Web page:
These statutory provisions focus on the principal basis of arbitration being the maintenance of mutual respect for each other's interests between the parties and creating consensus on key matters. Where the parties have opted for arbitration but fail to agree on the arbitrator, the Court shall appoint one.
Our laws are significant because they incorporate the provisions of the United Nations Commission on International Trade (UNCITRAL) Model Law on International Commercial Arbitration and provide for situations when matters can be referred to a special referee or arbitrator to handle any cause or matter other than a criminal proceeding.
Both the Magistrates Court and High Court have jurisdiction over arbitration-related court proceedings and can enforce arbitration clauses and stay court proceedings. In practice, Ugandan courts will enforce arbitration clauses, upon application by either of the parties or on its own motion. Just like mediation, there is a tendency as a preliminary matter to decide whether or not a dispute is suitable for arbitration.
Most importantly, courts follow and carry out the intention of the parties. Where the case is for arbitration pursuant to an agreement to that effect, the appointment of an arbitrator follows as a mutual consideration and not for only one party to decide. When the contract upon which the arbitration clause is based is rendered null and void, this decision by the arbitral tribunal does not itself invalidate the arbitration clause.
The law empowers the tribunal to rule on its jurisdiction as well as on any objections with respect to the existence or validity of an agreement, and the arbitration clause which forms part of the contract is treated as an agreement independent of any other terms of the contract. This principle is known as "kompetenz-Kompetenz."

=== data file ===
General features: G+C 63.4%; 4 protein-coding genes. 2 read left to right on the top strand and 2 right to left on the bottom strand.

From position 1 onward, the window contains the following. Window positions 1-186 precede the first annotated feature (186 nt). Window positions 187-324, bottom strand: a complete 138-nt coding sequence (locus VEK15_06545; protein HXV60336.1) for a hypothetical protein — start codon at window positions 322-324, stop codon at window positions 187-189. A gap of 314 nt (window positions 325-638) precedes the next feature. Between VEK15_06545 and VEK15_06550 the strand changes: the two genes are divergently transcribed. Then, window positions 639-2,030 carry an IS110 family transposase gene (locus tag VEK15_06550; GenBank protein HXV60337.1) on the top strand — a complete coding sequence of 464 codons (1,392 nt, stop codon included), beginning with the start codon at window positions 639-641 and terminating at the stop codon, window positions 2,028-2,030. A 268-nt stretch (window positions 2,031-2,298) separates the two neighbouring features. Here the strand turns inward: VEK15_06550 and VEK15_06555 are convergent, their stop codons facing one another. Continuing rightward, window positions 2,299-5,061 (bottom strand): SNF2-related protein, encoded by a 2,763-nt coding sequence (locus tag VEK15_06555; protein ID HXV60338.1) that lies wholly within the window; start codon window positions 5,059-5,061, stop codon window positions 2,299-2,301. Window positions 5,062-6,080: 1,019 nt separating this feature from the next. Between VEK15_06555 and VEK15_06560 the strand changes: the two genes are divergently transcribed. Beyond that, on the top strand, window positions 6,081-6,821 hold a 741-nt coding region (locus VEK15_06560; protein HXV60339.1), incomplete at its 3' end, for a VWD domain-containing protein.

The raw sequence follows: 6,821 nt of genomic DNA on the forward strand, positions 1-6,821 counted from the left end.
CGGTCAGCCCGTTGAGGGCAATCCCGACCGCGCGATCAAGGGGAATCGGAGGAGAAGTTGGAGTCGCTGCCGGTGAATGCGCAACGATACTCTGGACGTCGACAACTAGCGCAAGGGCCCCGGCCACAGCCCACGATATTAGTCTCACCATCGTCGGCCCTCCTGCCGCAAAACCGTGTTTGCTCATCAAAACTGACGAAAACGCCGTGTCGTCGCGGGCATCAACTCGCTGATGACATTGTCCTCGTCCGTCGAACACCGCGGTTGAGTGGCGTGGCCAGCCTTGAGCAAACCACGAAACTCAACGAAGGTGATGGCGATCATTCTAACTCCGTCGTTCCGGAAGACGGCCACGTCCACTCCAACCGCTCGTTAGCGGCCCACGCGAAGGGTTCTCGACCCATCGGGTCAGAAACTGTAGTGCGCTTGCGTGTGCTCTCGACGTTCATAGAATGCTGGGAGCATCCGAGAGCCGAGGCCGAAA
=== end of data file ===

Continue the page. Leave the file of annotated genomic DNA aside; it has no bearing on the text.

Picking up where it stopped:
Additionally, a foreign arbitral award is readily recognized and enforced in three-quarters of the world, as long as they are a party to the Conventions. When an award holder seeks to have an award recognized or enforced, it is assumed that the arbitral legislation of the country concerned dealt with the matter sufficiently and the foreign award is deemed to be a decree of court and it is treated as binding for all purposes on the persons as between whom it was made.
Conclusively, arbitration is gradually becoming a preferred method of dispute resolution by business owners as opposed to conventional Court litigation particularly because their interests and business reputation are much more protected, and business relationships maintained.
There is now elaborate legislation in place and what remains is the need for a change in attitude to embrace ADR as part of the available menu in resolving disputes in Uganda. Following the creation of CADER there has been an increase in the activity of arbitration but as rightly stated by Justice Lindley in Verner v Gen and Commercial Invest Trust, a proceeding may be perfectly legal and yet opposed to sound commercial principles.
There is still more to be done, especially because litigation has been the more known solution, but with more sensitization, we are headed in the right direction.
The author is a lawyer, researcher and mediator currently living and working in Texas